Received from UNR (United Neighborhoods for Reform) today:


Houses to be demolished can be torn down by a backhoe or deconstructed by hand. A resolution about deconstruction of houses will be considered by City Council on Wednesday, February 17 at 2:30pm. This resolution is the work of the city’s Deconstruction Advisory Group, led by the Bureau of Planning and Sustainability.  Barbara Kerr, a member of UNR and experienced regarding deconstruction issues, has been an invited member of city’s Deconstruction Advisory Group.


For details of this resolution see: http://www.portlandoregon.gov/bps/article/563095T


The following is information about deconstruction and the position UNR is taking on this issue.


We request your written and/or verbal testimony to City Council about this resolution. cctestimony@portlandoregon.gov.  If you live near a house that was deconstructed or demolished, your testimony would be especially important.




  • Deconstruction is the systematic dismantling of a building in the reverse order it was built in order to maximize reuse of the materials, usually done manually.
  • Hybrid deconstruction is assisting the manual dismantling with the use of some mechanical equipment but still with the purpose of maximizing materials reuse.
  • Deconstruction is a form of demolition and is not a substitute for minimizing demolitions. Deconstruction saves materials but not houses or neighborhoods. It is a sustainable alternative only when a building must be removed and cannot be relocated.


  • Eliminates exposure to hazardous materials: DEQ requires abatement of hazardous materials (hazmat) and states that the only way to successfully abate is to hand deconstruct.
  • Can be monitored better, and more easily enforced for safety and hazmat issues than mechanical demolition.
  • Minimizes use of raw materials, especially new lumber from currently growing trees.
  • Minimizes the carbon footprint of buildings by avoiding the manufacture and transportation of new materials.
  • Provides better quality materials for re-use, especially old-growth wood.
  • Creates significantly more jobs, especially entry-level.
  • Makes home ownership more affordable and accessible by providing easy access to low-cost materials for repair of existing homes.
  • Preserves artifacts of history, such as period window frames, and provides materials with character.


After talking to deconstruction business members and other DAG participants, UNR expects the following business outcomes from the construction and deconstruction businesses:

  • There is a reuse and adaptive reuse market for used building materials, especially old-growth wood.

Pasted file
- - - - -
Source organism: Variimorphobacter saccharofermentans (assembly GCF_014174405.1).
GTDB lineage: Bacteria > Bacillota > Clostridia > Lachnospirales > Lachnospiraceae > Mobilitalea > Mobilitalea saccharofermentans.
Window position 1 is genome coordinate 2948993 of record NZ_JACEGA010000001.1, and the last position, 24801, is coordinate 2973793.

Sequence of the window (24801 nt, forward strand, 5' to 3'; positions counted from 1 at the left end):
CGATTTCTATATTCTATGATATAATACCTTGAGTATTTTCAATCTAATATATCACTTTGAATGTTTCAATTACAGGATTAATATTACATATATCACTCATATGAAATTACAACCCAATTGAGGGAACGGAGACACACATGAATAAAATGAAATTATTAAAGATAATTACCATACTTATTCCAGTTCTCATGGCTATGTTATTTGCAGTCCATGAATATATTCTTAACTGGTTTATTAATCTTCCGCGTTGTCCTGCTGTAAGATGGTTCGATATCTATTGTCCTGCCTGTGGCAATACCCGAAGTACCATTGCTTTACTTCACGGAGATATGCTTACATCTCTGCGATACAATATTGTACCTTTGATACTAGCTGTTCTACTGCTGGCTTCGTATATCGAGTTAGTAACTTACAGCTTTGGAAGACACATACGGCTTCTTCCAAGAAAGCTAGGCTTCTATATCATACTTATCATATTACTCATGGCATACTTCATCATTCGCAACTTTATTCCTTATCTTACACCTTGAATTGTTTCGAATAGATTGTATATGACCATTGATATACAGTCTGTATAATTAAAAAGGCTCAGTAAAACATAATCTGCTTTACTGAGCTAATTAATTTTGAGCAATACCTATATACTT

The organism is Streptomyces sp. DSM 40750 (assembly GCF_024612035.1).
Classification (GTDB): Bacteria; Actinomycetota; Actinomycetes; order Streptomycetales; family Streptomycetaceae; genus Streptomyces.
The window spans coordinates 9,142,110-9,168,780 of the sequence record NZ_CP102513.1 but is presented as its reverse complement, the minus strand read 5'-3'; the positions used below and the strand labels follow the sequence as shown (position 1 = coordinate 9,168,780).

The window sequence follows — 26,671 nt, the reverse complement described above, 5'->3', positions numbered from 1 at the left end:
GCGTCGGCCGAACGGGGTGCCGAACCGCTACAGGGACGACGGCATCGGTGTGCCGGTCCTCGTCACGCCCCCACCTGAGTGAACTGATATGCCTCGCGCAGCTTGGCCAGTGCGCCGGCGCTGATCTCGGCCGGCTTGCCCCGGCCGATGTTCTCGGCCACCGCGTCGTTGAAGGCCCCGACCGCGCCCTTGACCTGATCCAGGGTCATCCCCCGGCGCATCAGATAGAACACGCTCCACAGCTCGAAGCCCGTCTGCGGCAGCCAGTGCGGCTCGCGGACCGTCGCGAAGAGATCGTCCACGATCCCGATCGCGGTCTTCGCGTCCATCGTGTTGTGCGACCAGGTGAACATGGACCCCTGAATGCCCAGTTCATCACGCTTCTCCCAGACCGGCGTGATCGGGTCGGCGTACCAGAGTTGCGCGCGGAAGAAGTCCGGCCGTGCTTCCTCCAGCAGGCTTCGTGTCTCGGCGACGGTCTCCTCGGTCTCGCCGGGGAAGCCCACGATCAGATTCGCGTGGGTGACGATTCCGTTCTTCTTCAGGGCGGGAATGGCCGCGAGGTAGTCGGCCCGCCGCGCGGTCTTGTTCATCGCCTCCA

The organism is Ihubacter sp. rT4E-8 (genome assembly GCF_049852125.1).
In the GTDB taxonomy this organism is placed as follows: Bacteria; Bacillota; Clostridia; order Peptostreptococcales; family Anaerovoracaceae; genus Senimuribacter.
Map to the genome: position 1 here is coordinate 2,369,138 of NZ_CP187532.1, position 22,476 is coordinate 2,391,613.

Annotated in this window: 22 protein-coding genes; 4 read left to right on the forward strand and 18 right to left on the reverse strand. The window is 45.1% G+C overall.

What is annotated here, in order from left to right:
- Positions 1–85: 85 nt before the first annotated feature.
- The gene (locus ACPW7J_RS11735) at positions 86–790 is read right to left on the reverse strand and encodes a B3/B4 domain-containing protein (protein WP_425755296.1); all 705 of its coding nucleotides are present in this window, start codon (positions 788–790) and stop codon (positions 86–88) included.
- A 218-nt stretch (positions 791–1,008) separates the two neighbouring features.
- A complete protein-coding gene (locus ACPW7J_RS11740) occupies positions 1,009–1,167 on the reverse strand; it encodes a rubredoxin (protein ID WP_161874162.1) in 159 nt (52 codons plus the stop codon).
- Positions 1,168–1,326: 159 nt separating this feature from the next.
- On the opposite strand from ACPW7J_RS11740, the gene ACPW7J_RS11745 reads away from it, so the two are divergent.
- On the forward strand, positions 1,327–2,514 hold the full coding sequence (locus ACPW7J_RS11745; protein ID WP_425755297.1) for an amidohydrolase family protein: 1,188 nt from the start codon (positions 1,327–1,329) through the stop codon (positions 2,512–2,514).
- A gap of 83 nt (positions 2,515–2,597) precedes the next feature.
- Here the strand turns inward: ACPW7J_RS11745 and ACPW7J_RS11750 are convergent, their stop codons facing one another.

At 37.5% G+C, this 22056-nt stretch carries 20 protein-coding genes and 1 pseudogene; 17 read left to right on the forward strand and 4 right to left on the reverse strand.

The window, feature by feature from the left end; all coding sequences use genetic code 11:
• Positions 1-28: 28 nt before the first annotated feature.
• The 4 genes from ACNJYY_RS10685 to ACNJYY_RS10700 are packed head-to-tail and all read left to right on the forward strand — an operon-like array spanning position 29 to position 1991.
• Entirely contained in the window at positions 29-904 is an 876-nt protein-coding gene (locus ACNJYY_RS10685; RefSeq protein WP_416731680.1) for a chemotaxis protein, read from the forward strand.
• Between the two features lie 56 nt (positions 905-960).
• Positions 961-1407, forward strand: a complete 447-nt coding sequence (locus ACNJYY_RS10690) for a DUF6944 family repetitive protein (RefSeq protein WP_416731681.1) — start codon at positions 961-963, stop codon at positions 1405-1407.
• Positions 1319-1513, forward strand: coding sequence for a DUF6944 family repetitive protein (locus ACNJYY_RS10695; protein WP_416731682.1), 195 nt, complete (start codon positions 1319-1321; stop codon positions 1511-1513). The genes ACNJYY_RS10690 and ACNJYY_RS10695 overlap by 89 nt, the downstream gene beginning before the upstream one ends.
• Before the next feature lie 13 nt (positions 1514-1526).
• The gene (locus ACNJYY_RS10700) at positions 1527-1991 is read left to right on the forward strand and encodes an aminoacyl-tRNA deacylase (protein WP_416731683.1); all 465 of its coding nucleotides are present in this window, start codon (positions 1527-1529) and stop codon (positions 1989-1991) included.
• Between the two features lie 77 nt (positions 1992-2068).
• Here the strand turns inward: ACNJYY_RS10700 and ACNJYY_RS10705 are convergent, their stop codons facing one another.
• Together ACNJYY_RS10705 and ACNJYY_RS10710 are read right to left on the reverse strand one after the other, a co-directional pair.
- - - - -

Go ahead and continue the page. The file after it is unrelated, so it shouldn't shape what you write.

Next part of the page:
• When the work is there, existing deconstruction businesses will expand, existing salvage, abatement, and construction companies will adapt and become deconstruction companies, and new businesses will start up.
  • Businesses have always been able to find success within industry regulations. And we know in the building industry those regulations change frequently.
  • Once the regulation is in place, the deconstruction workforce will grow to meet demand.  Training programs are already available and will be incorporated into local training to ensure safety and quality of work.
  • With the increased public concern, developers will need to deconstruct in order to more completely abate and contain asbestos, lead, and other hazardous materials.


The resolution to be presented to City Council on February 17, 2016 is imperfect. It is a beginning in the right direction for the City’s eventual requirement of mandatory deconstruction for all houses to be demolished. Despite the imperfections in the resolution, in the effort to get support from City Council to move forward to eventual wide spread required deconstruction, we are supporting the resolution as written.

However, we ask the Council to amend the resolution to compress the timeline and more quickly expand the date requirement to affect more houses.  Even though UNR is supporting the above resolution, it is UNR’s position that the timeline proposed in the resolution for mandatory deconstruction is too slow because of the urgent and frequent threat to public safety from the asbestos and lead dust produced by mechanical demolition.  The requirement of deconstruction needs to be reviewed after six months, expanded to houses built before 1930 within a year, and be applied within two years to all demolitions in the city, except in the rare cases when deconstruction cannot be performed safely. In terms of the public’s exposure to hazardous materials, lack of marketable or reusable materials is not a valid reason for exempting deconstruction.

To accomplish this, the City must:

1) Expect and support the development community to build capacity for deconstruction.  The City needs to do what it can to support the deconstruction industry’s ability to meet demand, but it is the developers’ responsibility, not the public’s, to ameliorate the negative effects of demolitions on the neighbors’ safety. Any potential lack of capacity by the deconstruction industry to meet the demand for services would be treated the same as the inability of any other building trade to keep up with demand and, therefore, the requirement to deconstruct would not be suspended.

2) Establish a cooperative, regulatory relationship with the OHA and DEQ to protect the public from exposure to asbestos, lead, mercury, and other hazardous materials by requiring demolitions to be performed via deconstruction within the building permit process.

UNR is asking for the timeline outlined in the resolution to be sped up, not for the idea of mandatory deconstruction to fail. Deconstruction makes sense: the protection of the health of our community and environment demands mandatory deconstruction now.



We request your written and/or verbal testimony to City Council about this resolution. cctestimony@portlandoregon.gov